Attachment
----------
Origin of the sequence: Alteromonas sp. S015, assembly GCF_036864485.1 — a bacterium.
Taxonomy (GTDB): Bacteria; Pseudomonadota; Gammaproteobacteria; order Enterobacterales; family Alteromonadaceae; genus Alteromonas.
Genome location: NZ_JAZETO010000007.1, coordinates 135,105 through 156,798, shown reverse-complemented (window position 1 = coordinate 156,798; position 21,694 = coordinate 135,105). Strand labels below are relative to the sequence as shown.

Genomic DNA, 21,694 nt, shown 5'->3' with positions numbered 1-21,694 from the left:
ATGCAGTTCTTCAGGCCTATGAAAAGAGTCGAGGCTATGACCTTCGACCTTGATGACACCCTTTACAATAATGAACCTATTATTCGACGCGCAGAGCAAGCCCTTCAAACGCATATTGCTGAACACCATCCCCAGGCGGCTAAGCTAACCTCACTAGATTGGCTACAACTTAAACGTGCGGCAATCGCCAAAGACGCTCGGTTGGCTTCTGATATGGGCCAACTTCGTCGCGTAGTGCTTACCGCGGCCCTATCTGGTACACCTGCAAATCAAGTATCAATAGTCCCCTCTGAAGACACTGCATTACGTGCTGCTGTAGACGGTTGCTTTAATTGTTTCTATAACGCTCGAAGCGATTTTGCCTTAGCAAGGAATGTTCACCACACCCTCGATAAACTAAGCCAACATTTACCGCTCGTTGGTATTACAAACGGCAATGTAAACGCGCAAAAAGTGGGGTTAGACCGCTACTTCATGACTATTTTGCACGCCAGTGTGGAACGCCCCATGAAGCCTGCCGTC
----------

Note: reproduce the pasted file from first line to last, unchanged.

Origin of the sequence: Alteromonas sp. S015, assembly GCF_036864485.1 — a bacterium.
Taxonomy (GTDB): Bacteria; Pseudomonadota; Gammaproteobacteria; order Enterobacterales; family Alteromonadaceae; genus Alteromonas.
Genome location: NZ_JAZETO010000007.1, coordinates 135,105 through 156,798, shown reverse-complemented (window position 1 = coordinate 156,798; position 21,694 = coordinate 135,105). Strand labels below are relative to the sequence as shown.

Genomic DNA, 21,694 nt, shown 5'->3' with positions numbered 1-21,694 from the left:
ATGCAGTTCTTCAGGCCTATGAAAAGAGTCGAGGCTATGACCTTCGACCTTGATGACACCCTTTACAATAATGAACCTATTATTCGACGCGCAGAGCAAGCCCTTCAAACGCATATTGCTGAACACCATCCCCAGGCGGCTAAGCTAACCTCACTAGATTGGCTACAACTTAAACGTGCGGCAATCGCCAAAGACGCTCGGTTGGCTTCTGATATGGGCCAACTTCGTCGCGTAGTGCTTACCGCGGCCCTATCTGGTACACCTGCAAATCAAGTATCAATAGTCCCCTCTGAAGACACTGCATTACGTGCTGCTGTAGACGGTTGCTTTAATTGTTTCTATAACGCTCGAAGCGATTTTGCCTTAGCAAGGAATGTTCACCACACCCTCGATAAACTAAGCCAACATTTACCGCTCGTTGGTATTACAAACGGCAATGTAAACGCGCAAAAAGTGGGGTTAGACCGCTACTTCATGACTATTTTGCACGCCAGTGTGGAACGCCCCATGAAGCCTGCCGTC